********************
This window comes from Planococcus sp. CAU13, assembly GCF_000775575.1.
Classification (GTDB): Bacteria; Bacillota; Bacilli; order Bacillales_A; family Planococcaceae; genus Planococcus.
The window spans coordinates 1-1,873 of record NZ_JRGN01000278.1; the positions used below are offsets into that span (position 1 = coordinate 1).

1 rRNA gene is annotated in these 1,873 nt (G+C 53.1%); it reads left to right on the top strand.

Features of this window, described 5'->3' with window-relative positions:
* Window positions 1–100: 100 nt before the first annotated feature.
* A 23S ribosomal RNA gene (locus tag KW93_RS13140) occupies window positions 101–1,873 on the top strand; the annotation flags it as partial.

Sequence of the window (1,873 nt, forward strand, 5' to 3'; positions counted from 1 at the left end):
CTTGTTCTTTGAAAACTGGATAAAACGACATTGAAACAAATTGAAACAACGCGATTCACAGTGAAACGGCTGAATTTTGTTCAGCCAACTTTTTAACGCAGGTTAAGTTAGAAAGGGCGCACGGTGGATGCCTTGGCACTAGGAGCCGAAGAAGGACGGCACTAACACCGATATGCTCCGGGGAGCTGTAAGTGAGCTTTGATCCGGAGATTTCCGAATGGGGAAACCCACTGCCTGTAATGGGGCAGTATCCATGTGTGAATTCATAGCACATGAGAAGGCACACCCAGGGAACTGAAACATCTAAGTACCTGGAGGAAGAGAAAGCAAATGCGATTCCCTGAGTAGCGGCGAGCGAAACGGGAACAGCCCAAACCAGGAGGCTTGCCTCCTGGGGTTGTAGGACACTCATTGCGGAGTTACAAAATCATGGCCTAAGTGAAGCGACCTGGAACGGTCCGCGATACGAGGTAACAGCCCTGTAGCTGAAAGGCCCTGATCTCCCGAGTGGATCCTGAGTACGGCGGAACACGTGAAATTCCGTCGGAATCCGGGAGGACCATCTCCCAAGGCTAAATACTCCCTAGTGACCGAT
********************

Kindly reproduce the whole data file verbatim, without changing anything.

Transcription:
This window comes from Planococcus sp. CAU13, assembly GCF_000775575.1.
Classification (GTDB): Bacteria; Bacillota; Bacilli; order Bacillales_A; family Planococcaceae; genus Planococcus.
The window spans coordinates 1-1,873 of record NZ_JRGN01000278.1; the positions used below are offsets into that span (position 1 = coordinate 1).

1 rRNA gene is annotated in these 1,873 nt (G+C 53.1%); it reads left to right on the top strand.

Features of this window, described 5'->3' with window-relative positions:
* Window positions 1–100: 100 nt before the first annotated feature.
* A 23S ribosomal RNA gene (locus tag KW93_RS13140) occupies window positions 101–1,873 on the top strand; the annotation flags it as partial.

Sequence of the window (1,873 nt, forward strand, 5' to 3'; positions counted from 1 at the left end):
CTTGTTCTTTGAAAACTGGATAAAACGACATTGAAACAAATTGAAACAACGCGATTCACAGTGAAACGGCTGAATTTTGTTCAGCCAACTTTTTAACGCAGGTTAAGTTAGAAAGGGCGCACGGTGGATGCCTTGGCACTAGGAGCCGAAGAAGGACGGCACTAACACCGATATGCTCCGGGGAGCTGTAAGTGAGCTTTGATCCGGAGATTTCCGAATGGGGAAACCCACTGCCTGTAATGGGGCAGTATCCATGTGTGAATTCATAGCACATGAGAAGGCACACCCAGGGAACTGAAACATCTAAGTACCTGGAGGAAGAGAAAGCAAATGCGATTCCCTGAGTAGCGGCGAGCGAAACGGGAACAGCCCAAACCAGGAGGCTTGCCTCCTGGGGTTGTAGGACACTCATTGCGGAGTTACAAAATCATGGCCTAAGTGAAGCGACCTGGAACGGTCCGCGATACGAGGTAACAGCCCTGTAGCTGAAAGGCCCTGATCTCCCGAGTGGATCCTGAGTACGGCGGAACACGTGAAATTCCGTCGGAATCCGGGAGGACCATCTCCCAAGGCTAAATACTCCCTAGTGACCGAT